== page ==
Interestingly I found that I was interested in the opposite of that. I thought to attract quality actors I'd have to give them something fresh to chew on. And also as a genre fan one of the things I've learned is that somehow these movies have to present something fresh. So as opposed to trying to duplicate what we've seen in the past, my drive is to give people what they'd expect to see from the genre, but in unexpected ways. Sure Bill Moseley is playing a bad guy but I assure you this is no bad guy you've seen him play before. This is a guy that's killed over 2M people; he's killing his way trying to find his wife. He's not played maniacally he's very puckish, extremely playful because he's in a place he's totally comfortable with and knows like the back of his hand. These girls wind up playing in his backyard, he's actually very affable strangely until things get real nasty. Then with Tony, once he was onboard I said let's just see a different color of emotion from you and he was totally all about that hence the creation of Reverend Abraham, a character he really hadn't played before.

It's refreshing to hear you say that because guys like Tony and Bill, they really are good actors. They're much more than the iconic horror characters they are known for.

That's exactly what we saw. We knew that these guys were underutilized and wanted to give them a chance to really fly. Even on set, I gave them all the freedom in the world to invent more inside their role. I felt strongly that the screenplay had the needs and wants of the characters inside it and as far as putting the window dressing on it and the excitement, I said bring it, and they did. They just went bananas with their roles.

Did you have any reservations coming into your directorial debut with these horror icons on set?

I think anyone who meets Tony Todd for the first 5 seconds is intimidated by his size. But then I think I just got him, I loved working with Tony. On set he's really fun and accessible. He loves to poke people and mess with people. I found that to be a blast. I just felt that the movie was in great hands. They really cared, you knew from the beginning this was no phone in thing. I felt supported the whole time, I loved it. I think that they're the Al Pacino and the Robert De Niro of the genre.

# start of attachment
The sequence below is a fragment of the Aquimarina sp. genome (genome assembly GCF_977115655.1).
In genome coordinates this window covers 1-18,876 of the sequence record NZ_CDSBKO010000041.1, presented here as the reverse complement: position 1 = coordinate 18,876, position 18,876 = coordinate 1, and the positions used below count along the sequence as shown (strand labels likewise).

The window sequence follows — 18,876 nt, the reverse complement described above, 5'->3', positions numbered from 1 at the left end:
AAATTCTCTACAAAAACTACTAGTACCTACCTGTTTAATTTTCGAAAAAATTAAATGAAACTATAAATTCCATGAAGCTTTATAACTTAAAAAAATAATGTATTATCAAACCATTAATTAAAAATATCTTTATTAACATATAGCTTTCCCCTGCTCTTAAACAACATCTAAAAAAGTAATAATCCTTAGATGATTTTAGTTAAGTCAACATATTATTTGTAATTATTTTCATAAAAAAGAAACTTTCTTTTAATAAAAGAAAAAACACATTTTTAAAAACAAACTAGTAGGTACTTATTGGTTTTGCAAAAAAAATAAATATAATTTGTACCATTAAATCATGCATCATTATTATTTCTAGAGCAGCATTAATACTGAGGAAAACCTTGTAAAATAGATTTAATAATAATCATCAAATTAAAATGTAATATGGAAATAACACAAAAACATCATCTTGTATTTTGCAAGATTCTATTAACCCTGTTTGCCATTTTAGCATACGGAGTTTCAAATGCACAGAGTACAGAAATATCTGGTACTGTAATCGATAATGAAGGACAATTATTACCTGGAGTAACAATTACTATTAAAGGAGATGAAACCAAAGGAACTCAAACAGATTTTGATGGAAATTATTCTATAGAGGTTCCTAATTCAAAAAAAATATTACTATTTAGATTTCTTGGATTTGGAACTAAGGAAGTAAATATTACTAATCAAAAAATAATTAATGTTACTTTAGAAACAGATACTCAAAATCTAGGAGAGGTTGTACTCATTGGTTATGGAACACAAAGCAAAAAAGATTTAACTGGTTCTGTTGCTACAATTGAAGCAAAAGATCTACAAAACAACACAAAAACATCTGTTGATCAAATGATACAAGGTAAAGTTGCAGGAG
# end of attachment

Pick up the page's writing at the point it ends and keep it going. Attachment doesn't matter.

Why is it that the mainstream can't see this in these actors?

In a recent article Stephen King noted that even the finest portrayals in a horror film are rarely recognized critically, I don't know why that is, but if you and I can sit down as fans and say, 'Wow, this really needs to be recognized on a bigger scale', but I think mainstream folks are just afraid to look at this stuff. Where as most of us that are into it understand we really are exploring morality and how we feel about the world through the genre but I think other folks maybe just view it differently. 

Did you have any issues with the MPAA?

Well, we got an R and I'm really proud it was for 'strong bloody violence'. Like in some of the comics I've written like Evil Ernie it's a true celebration of my adoration of the splatter punk movement and splatter movies of the 80's. And we have our fair share of splatter in this film and we have a moment or two that you definitely have not seen in a horror film before.

Were there any red flags you were concerned the MPAA might react to?

There were a couple of moments that were red flags but we never had a Plan B for how to cut it or shoot it. We just shot it violent and intense. Then when we submitted, I was wondering how a few of the bits would come over. We're bloody and violent but not heinous. We're not demeaning towards women specifically. Maybe our violence is just a little more like the glee of splatter as opposed to we're degrading women and chopping them up, it's more like watch this happen...kaboom! Awesome!

So do you think The Graves might appeal to a more mainstream audience then, like Zombieland?

I don't know if it will, but my intention was to bring women back into theaters to see horror films. Cause as a writer of comics like Lady Death, I know half my audience is women and I think often people forget that women like these movies too. And I saw a trend veering away from a female audience. It wasn't designed to be something in the French new wave of splatter where after you've seen these films you need to check out for a few days because you're destroyed. My intention was to create a date night horror flick. Something that has a fun tone, but you didn't feel annihilated after you left it. You have a good time, there are a lot of thrills and then afterwards you can talk about it and go out for pizza.